Winter is coming, but not soon enough. So to help pass the time until season seven of Game of Thrones, we’re doing a weekly re-watch of the series, episode-by-episode, with the knowledge of what’s to come and—therefore—more information about the unrevealed rich history of events that took place long before the story began. Be warned, though: that means this series is full of spoilers for every season, even beyond the episode itself. So if you haven’t watched all of the show yet immediately get on that and then come back and join us for Game of Thrones Re-Throned.
Because the next best thing to watching new episodes is re-watching old ones.
Season 2, Episode 2: “The Night Lands”
Original Air Date: April 8th, 2012
Director: Alan Taylor
Written by: David Benioff and D.B. Weiss
How do you feel about Theon Greyjoy right now? The last we saw of him he was standing beside his sister trying to make an alliance with Daenerys Targaryen, and now he is sailing back to Westeros with the Mother of Dragons to face his Uncle Euron. But has Theon been redeemed in your eyes? Is he even someone worthy of finding redemption?
I have hated few characters on Game of Thrones as much as I have hated Theon Greyjoy. His betrayal of Robb has always bothered me more than any other double cross. When he took a sword–repeatedly–to Ser Rodrik’s neck after claiming Winterfell, I knew I could never forgive him. No bad that came to him would be enough, so while he was being tortured and mutilated by Ramsay Bolton I had no sympathy for him. Theon wasn’t worthy of feeling badly for, and he wasn’t worthy of empathy.
And I was probably wrong.
That doesn’t excuse what he did to House Stark or those two young farmer’s boys, but this episode, where he returns to his homeland on the Iron Islands for the first time since he became a ward/prisoner of Ned Stark, feels much harsher and sadder now.
Rather than be happy to see his son, Balon scolds him for having been made a “daughter” of Ned Stark. His own sister mocks him (and yeah, that creepy brother/sister feeling up on the horse is as terrible as ever, more so on a re-watch because we know who Yara is). Balon insults his clothes, he questions his loyalty, he is disgusted at the way he lives, and he questions if he remembers his two dead brothers.
Theon had been with the Starks longer than he had been on Pyke. For nine years he was Ned’s ward, so he was just a little boy who saw his two brothers killed in a stupid, foolish, shortsighted rebellion by his father against Robert, who was then shipped away to pay for his father’s sins and guarantee his peace.
We saw in season one Theon never truly fit in at Winterfell. You can be treated with love and respect, but Westeros is a world of families, and he was not a Stark. So here he comes with this offer from Robb that he came up with, expecting to be the returning hero where he will be greeted by every important person on the Iron Islands, and what he finds is that he doesn’t belong here either, and that no one cares about him.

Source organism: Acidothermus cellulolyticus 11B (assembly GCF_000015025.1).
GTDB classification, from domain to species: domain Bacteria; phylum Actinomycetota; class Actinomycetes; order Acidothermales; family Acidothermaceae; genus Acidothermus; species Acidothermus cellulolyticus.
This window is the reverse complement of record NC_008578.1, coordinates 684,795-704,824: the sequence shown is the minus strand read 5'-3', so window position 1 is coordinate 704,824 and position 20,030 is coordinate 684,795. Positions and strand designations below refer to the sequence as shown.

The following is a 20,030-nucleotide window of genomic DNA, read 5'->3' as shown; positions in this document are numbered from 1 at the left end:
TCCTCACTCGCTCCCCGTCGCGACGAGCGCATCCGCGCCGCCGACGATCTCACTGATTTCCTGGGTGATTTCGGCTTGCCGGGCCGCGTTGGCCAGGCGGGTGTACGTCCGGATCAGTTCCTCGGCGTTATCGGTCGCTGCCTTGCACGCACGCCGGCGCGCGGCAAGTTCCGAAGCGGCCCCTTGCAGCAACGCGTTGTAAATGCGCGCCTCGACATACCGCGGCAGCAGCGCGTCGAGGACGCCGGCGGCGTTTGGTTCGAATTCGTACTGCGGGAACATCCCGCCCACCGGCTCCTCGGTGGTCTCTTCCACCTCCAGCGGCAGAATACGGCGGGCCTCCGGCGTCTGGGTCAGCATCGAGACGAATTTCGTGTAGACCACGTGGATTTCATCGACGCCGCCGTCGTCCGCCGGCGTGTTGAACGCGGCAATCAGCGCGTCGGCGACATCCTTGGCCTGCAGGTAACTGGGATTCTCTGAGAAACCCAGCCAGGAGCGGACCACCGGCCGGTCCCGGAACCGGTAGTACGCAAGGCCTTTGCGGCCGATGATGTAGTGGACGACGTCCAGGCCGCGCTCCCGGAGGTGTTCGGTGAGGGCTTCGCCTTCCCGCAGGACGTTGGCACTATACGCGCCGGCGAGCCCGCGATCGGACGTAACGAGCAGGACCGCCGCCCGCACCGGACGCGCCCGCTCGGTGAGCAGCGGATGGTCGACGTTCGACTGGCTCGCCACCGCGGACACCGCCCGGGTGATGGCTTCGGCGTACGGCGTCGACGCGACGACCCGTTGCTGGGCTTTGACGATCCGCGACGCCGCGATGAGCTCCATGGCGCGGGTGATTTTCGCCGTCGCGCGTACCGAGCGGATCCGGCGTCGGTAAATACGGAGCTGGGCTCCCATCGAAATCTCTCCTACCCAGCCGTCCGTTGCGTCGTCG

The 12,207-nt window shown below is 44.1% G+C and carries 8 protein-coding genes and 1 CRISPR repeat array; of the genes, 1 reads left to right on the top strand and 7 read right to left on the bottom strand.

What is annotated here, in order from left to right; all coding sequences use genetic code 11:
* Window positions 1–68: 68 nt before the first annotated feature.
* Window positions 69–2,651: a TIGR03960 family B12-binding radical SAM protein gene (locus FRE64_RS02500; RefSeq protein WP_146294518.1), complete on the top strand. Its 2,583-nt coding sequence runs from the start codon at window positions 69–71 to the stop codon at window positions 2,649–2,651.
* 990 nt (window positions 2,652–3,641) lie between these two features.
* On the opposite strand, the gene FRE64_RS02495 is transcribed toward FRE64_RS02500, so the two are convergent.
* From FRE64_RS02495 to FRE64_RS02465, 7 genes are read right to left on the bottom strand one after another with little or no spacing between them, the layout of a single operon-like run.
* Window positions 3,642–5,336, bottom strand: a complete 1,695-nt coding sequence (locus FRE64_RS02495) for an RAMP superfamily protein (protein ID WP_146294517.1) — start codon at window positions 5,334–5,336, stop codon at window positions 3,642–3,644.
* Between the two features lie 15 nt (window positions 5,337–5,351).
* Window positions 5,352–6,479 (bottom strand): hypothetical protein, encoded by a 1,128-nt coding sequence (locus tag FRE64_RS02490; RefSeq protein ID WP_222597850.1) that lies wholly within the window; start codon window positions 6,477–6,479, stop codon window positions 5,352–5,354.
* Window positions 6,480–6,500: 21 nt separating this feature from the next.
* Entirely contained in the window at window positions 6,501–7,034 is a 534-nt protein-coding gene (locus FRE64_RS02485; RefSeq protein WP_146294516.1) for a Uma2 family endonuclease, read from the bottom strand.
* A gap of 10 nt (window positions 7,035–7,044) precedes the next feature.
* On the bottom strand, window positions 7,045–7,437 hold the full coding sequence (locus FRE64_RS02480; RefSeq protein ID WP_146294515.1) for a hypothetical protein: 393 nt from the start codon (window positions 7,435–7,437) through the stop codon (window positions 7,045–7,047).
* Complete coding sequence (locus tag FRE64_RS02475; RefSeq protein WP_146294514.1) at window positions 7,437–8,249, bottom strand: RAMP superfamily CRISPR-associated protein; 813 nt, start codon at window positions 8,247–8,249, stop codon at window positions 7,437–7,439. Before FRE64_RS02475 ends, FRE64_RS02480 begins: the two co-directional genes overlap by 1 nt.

His father refuses the offer to be King of the Iron Islands if he supports Robb, and instead tells Theon he will take his throne by paying the iron price, though not against the Lannisters. Stand with his father or stand with Robb?
Theon Greyjoy isn’t really a Greyjoy, but he’s not a Stark either. He is basically a bastard that is despised by his father for being one, even though his father made him this way.
We know Theon screwed up. He had sworn that Robb was his king and that he would stand by him, but he was always just that scared kid that was sent away by his father. We don’t have to forgive Theon’s decisions to understand them; we can empathize with him, and from there we can maybe hope to see him redeemed.
I know his story is about to grow tiresome soon enough, when his season of being tortured by Ramsay goes on way too long, but Theon is the de facto high born bastard of Westeros, only without a family where that is the only thing that matters. Jon might not have been a Stark in name, but he was a Stark in blood. What did Theon have? No home, no family, no respect, and no one to empathize with him.
It shouldn’t be a surprise that someone treated with such contempt by those that should have loved him ended up being so contemptible, but it doesn’t mean we can’t try to understand why it happened.
What do you think of Theon? Is he more sympathetic than we might have thought? Or are his actions a creaky wooden bridge too far? Tell us what you think in the comments before.